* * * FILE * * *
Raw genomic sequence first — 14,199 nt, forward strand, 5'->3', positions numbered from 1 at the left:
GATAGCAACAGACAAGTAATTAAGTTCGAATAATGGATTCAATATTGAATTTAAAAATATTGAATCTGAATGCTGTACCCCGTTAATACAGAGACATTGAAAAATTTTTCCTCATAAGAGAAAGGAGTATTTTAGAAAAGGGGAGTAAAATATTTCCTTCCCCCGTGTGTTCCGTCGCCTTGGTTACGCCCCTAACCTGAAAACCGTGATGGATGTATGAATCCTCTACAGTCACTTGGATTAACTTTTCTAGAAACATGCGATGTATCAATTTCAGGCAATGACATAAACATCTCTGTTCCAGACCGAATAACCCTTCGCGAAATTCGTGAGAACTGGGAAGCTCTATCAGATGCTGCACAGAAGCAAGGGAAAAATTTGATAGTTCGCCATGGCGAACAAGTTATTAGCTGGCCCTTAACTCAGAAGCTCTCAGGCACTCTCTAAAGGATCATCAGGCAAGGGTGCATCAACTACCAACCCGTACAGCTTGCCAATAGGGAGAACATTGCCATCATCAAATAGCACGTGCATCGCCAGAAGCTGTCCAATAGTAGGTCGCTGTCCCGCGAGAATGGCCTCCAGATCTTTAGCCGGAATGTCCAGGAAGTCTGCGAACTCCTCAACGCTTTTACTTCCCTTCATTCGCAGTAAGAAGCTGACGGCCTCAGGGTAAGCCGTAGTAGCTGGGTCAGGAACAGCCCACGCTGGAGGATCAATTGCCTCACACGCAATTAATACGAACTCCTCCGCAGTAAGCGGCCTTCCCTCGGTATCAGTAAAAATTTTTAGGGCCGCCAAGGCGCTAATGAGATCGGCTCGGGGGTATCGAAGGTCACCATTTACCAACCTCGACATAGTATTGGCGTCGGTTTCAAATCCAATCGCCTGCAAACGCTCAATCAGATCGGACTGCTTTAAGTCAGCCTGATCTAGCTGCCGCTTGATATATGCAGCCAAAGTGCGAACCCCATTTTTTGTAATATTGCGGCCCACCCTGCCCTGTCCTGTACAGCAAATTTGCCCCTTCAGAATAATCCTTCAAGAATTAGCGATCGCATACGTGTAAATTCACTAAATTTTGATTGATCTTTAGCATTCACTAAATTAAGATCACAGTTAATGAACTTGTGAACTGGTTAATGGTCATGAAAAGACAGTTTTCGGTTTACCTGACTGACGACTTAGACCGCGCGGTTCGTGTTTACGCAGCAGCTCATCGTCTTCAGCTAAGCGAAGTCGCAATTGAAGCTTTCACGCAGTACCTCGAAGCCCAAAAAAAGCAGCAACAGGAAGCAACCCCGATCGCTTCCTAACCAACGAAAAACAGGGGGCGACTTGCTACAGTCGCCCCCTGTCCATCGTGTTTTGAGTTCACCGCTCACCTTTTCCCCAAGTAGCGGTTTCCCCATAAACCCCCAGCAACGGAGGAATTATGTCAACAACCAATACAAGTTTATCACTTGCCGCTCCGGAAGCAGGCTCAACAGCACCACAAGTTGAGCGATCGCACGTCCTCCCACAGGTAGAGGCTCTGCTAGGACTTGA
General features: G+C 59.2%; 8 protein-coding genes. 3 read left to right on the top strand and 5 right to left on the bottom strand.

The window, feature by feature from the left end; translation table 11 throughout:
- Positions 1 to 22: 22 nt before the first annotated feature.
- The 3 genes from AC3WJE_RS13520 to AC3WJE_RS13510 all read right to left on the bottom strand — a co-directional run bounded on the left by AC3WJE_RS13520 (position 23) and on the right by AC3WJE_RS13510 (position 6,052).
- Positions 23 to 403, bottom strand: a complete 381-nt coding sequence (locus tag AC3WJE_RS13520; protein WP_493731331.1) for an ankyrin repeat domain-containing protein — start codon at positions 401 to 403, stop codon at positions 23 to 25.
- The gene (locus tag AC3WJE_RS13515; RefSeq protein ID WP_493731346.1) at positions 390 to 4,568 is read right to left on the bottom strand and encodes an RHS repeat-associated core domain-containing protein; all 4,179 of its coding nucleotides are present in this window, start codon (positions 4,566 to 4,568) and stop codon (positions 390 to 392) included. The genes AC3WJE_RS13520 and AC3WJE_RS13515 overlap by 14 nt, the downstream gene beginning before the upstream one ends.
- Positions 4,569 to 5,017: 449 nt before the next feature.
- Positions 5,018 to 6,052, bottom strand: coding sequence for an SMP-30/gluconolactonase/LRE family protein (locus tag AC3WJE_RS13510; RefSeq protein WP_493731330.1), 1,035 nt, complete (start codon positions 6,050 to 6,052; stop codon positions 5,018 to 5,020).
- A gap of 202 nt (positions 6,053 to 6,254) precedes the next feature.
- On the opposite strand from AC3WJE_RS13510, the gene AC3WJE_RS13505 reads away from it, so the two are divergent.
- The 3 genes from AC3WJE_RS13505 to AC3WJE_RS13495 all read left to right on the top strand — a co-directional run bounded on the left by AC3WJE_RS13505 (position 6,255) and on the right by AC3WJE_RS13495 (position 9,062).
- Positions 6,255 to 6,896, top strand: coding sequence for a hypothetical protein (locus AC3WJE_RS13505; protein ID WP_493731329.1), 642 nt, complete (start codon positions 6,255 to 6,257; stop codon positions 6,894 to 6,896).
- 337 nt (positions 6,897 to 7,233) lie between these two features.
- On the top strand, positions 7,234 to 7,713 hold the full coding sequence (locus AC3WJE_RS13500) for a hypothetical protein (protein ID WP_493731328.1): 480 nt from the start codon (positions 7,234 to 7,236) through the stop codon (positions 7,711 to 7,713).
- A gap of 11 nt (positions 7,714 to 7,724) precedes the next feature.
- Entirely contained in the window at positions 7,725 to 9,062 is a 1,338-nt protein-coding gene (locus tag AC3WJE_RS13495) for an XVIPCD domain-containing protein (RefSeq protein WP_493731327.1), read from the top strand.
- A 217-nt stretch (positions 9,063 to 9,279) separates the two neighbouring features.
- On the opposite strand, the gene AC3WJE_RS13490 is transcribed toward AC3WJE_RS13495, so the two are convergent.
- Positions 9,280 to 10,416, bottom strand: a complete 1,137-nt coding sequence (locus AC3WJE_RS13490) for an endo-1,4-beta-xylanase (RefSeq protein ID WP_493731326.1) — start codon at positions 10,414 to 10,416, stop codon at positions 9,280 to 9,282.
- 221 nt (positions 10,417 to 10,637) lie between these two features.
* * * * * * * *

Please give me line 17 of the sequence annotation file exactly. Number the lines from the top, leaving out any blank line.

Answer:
- A gap of 11 nt (positions 7,714 to 7,724) precedes the next feature.